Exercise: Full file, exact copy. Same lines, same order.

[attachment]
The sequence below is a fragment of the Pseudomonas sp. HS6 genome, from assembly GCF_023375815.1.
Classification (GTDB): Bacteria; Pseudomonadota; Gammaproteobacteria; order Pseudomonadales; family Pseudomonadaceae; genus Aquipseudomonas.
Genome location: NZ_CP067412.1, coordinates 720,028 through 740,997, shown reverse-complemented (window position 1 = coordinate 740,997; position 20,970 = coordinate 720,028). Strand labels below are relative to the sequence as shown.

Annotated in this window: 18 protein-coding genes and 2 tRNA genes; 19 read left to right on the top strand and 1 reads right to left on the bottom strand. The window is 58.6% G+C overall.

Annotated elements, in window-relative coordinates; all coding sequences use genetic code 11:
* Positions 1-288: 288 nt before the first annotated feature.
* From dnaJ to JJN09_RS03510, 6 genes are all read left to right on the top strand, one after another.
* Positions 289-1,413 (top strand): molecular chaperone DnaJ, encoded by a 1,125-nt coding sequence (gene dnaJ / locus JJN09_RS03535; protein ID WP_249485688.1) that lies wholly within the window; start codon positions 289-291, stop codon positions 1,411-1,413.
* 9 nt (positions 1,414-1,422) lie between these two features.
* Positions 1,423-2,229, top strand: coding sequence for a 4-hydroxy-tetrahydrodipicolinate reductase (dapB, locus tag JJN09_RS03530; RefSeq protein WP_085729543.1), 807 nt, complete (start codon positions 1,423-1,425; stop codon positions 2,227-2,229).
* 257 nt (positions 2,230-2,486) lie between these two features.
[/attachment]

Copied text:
The sequence below is a fragment of the Pseudomonas sp. HS6 genome, from assembly GCF_023375815.1.
Classification (GTDB): Bacteria; Pseudomonadota; Gammaproteobacteria; order Pseudomonadales; family Pseudomonadaceae; genus Aquipseudomonas.
Genome location: NZ_CP067412.1, coordinates 720,028 through 740,997, shown reverse-complemented (window position 1 = coordinate 740,997; position 20,970 = coordinate 720,028). Strand labels below are relative to the sequence as shown.

Annotated in this window: 18 protein-coding genes and 2 tRNA genes; 19 read left to right on the top strand and 1 reads right to left on the bottom strand. The window is 58.6% G+C overall.

Annotated elements, in window-relative coordinates; all coding sequences use genetic code 11:
* Positions 1-288: 288 nt before the first annotated feature.
* From dnaJ to JJN09_RS03510, 6 genes are all read left to right on the top strand, one after another.
* Positions 289-1,413 (top strand): molecular chaperone DnaJ, encoded by a 1,125-nt coding sequence (gene dnaJ / locus JJN09_RS03535; protein ID WP_249485688.1) that lies wholly within the window; start codon positions 289-291, stop codon positions 1,411-1,413.
* 9 nt (positions 1,414-1,422) lie between these two features.
* Positions 1,423-2,229, top strand: coding sequence for a 4-hydroxy-tetrahydrodipicolinate reductase (dapB, locus tag JJN09_RS03530; RefSeq protein WP_085729543.1), 807 nt, complete (start codon positions 1,423-1,425; stop codon positions 2,227-2,229).
* 257 nt (positions 2,230-2,486) lie between these two features.